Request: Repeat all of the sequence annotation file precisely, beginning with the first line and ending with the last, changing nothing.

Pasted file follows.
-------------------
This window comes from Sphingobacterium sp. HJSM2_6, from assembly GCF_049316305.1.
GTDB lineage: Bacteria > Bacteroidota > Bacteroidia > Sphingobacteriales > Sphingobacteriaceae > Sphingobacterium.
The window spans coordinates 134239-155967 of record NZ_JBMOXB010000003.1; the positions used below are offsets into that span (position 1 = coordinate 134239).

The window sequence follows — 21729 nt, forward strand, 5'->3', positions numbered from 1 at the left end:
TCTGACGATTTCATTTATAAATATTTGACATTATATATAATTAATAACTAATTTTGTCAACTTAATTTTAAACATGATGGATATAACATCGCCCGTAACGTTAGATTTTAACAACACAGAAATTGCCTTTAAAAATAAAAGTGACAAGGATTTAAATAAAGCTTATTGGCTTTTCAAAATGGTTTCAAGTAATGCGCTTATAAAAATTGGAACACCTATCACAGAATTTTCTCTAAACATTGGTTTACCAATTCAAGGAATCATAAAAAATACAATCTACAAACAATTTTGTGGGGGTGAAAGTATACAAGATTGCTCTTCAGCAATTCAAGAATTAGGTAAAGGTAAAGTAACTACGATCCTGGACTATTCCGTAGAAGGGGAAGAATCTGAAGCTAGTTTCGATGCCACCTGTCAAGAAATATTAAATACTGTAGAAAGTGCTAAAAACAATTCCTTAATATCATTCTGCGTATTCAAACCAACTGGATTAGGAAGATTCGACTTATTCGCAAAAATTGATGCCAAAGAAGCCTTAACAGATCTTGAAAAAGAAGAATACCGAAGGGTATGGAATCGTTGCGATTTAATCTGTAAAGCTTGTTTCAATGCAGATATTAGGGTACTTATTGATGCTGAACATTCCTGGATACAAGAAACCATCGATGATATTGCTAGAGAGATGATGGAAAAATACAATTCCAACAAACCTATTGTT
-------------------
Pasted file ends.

This window comes from Sphingobacterium sp. HJSM2_6, from assembly GCF_049316305.1.
GTDB lineage: Bacteria > Bacteroidota > Bacteroidia > Sphingobacteriales > Sphingobacteriaceae > Sphingobacterium.
The window spans coordinates 134239-155967 of record NZ_JBMOXB010000003.1; the positions used below are offsets into that span (position 1 = coordinate 134239).

The window sequence follows — 21729 nt, forward strand, 5'->3', positions numbered from 1 at the left end:
TCTGACGATTTCATTTATAAATATTTGACATTATATATAATTAATAACTAATTTTGTCAACTTAATTTTAAACATGATGGATATAACATCGCCCGTAACGTTAGATTTTAACAACACAGAAATTGCCTTTAAAAATAAAAGTGACAAGGATTTAAATAAAGCTTATTGGCTTTTCAAAATGGTTTCAAGTAATGCGCTTATAAAAATTGGAACACCTATCACAGAATTTTCTCTAAACATTGGTTTACCAATTCAAGGAATCATAAAAAATACAATCTACAAACAATTTTGTGGGGGTGAAAGTATACAAGATTGCTCTTCAGCAATTCAAGAATTAGGTAAAGGTAAAGTAACTACGATCCTGGACTATTCCGTAGAAGGGGAAGAATCTGAAGCTAGTTTCGATGCCACCTGTCAAGAAATATTAAATACTGTAGAAAGTGCTAAAAACAATTCCTTAATATCATTCTGCGTATTCAAACCAACTGGATTAGGAAGATTCGACTTATTCGCAAAAATTGATGCCAAAGAAGCCTTAACAGATCTTGAAAAAGAAGAATACCGAAGGGTATGGAATCGTTGCGATTTAATCTGTAAAGCTTGTTTCAATGCAGATATTAGGGTACTTATTGATGCTGAACATTCCTGGATACAAGAAACCATCGATGATATTGCTAGAGAGATGATGGAAAAATACAATTCCAACAAACCTATTGTT